IBRC has filed documentation to start legal action against the former boss of Irish Nationwide Michael Fingleton and five former senior Irish Nationwide figures.

The five are former chairman Michael Walsh, and former directors Terence J Cooney, David Brophy, Cornelius P Power and John S Purcell.

The two plenary summonses were filed in the High Court Office today.

The first relates to Mr Fingleton, while the second relates to the five former directors.

By filing the summonses now, IBRC will be able to take legal action against Mr Fingleton and others in due course, and will not run out of time under the statute of limitations.

It is understood that the issues involved could go back to 2006.


The move follows a probe into Irish Nationwide carried out some years ago by Ernst and Young and McCann Fitzgerald.

IBRC had been asked to examine the result of that investigation, which had been passed on to the Minister for Finance and the Financial Regulator.

Sources described today's summonses as "protective" - to avoid running out of time to take legal action against the former Irish Nationwide personnel.

It is speculated the legal action could in relation to alleged breach of contract, breach of fiduciary duty and breach of duty of care.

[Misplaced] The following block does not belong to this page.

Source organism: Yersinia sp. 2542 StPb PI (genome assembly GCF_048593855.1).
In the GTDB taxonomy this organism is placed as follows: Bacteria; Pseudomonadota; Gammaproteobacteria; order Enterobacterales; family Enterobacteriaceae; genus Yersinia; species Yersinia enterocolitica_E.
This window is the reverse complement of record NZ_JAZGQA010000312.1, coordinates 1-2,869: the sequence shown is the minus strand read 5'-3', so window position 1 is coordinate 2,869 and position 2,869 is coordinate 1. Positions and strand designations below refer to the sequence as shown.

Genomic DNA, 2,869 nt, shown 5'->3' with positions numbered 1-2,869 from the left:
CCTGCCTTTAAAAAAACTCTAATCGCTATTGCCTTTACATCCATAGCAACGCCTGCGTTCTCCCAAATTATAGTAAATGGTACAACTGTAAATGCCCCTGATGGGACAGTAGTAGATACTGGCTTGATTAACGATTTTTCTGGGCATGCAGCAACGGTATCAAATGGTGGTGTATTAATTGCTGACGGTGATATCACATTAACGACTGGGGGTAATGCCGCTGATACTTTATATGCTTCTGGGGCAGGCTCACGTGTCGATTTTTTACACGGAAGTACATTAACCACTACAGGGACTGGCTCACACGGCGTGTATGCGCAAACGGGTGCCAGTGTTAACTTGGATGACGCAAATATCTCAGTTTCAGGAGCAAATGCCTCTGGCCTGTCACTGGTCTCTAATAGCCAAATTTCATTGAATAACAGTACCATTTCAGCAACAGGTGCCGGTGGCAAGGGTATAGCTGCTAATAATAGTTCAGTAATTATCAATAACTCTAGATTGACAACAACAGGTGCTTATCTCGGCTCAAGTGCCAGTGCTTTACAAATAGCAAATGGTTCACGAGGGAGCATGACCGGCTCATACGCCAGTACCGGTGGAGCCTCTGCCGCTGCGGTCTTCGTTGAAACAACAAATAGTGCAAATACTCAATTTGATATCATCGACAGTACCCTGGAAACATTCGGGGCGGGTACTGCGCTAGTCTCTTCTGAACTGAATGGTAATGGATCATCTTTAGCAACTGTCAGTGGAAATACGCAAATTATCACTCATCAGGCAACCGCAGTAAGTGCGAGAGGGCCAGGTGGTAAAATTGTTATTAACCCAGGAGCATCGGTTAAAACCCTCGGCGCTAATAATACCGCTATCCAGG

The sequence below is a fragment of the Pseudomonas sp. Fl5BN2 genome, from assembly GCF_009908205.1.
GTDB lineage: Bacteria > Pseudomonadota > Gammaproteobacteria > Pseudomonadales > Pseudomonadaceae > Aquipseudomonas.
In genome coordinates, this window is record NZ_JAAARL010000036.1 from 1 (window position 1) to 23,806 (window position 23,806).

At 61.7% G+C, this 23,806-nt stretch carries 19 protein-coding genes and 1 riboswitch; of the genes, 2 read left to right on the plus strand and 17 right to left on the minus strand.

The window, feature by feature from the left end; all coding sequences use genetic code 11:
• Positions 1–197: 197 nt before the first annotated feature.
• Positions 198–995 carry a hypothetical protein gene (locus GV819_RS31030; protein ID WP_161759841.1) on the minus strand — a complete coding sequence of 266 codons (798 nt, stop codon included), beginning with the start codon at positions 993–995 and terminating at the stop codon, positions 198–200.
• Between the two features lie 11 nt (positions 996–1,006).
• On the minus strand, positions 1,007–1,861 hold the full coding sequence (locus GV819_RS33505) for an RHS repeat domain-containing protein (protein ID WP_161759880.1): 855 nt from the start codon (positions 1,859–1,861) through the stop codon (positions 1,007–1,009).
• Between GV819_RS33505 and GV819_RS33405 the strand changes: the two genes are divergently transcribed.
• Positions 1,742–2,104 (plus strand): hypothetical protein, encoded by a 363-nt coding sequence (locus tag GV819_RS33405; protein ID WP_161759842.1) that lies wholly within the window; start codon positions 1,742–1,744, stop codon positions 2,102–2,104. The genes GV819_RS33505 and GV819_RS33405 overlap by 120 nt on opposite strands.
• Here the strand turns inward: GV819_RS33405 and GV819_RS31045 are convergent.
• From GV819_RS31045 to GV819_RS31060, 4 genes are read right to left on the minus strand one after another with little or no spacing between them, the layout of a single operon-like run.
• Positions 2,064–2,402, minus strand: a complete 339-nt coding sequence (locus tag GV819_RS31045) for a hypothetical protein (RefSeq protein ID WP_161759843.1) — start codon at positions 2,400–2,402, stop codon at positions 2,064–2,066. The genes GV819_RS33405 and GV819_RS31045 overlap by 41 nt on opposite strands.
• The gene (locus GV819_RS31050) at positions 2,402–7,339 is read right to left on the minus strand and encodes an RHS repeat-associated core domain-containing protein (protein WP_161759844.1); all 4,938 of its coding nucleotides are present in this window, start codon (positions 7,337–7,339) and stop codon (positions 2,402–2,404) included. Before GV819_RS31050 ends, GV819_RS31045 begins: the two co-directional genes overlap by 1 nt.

Smaller IBRC reports lower loss

IBRC, the former Anglo Irish Bank, this morning reported a pre-tax loss of €873m for the year to the end of December.

This compares with Anglo Irish Bank's record loss of €17.7 billion in 2010. IBRC also includes Irish Nationwide Building Society.

For 2011, IBRC set aside a total €1.64 billion to cover loan losses, and it lost €640m on the transfer and sale of some of its assets to other institutions.

IBRC said that, when bad loan charges and sell-offs were excluded, it made an operating profit of €620m.

The bank said it had reduced staff costs by 8% during 2011, with staff numbers falling by 11% to 1,219. 210 staff were transferred to AIB. IBRC's workforce includes 183 people working directly in its NAMA division.

IBRC also said it had received a total of €42.2 billion in funding from central banks and monetary authorities.

Total assets are now €55.5 billion, though this includes €29.9 billion in Government promissory notes.

Chief executive Mike Anynsley said there had been "welcome progress" during the year, and that IBRC's focus was to maximise the return for the taxpayer.

Mr Aynsley had a base annual salary of €500,000 last year, according to the IBRC annual report. He also received a pension contribution of €125,000, relocation allowances of €203,000 and car allowance of €38,000. His total package fell from a year earlier and will fall next year, he said. Chairman Alan Dukes was paid €150,000.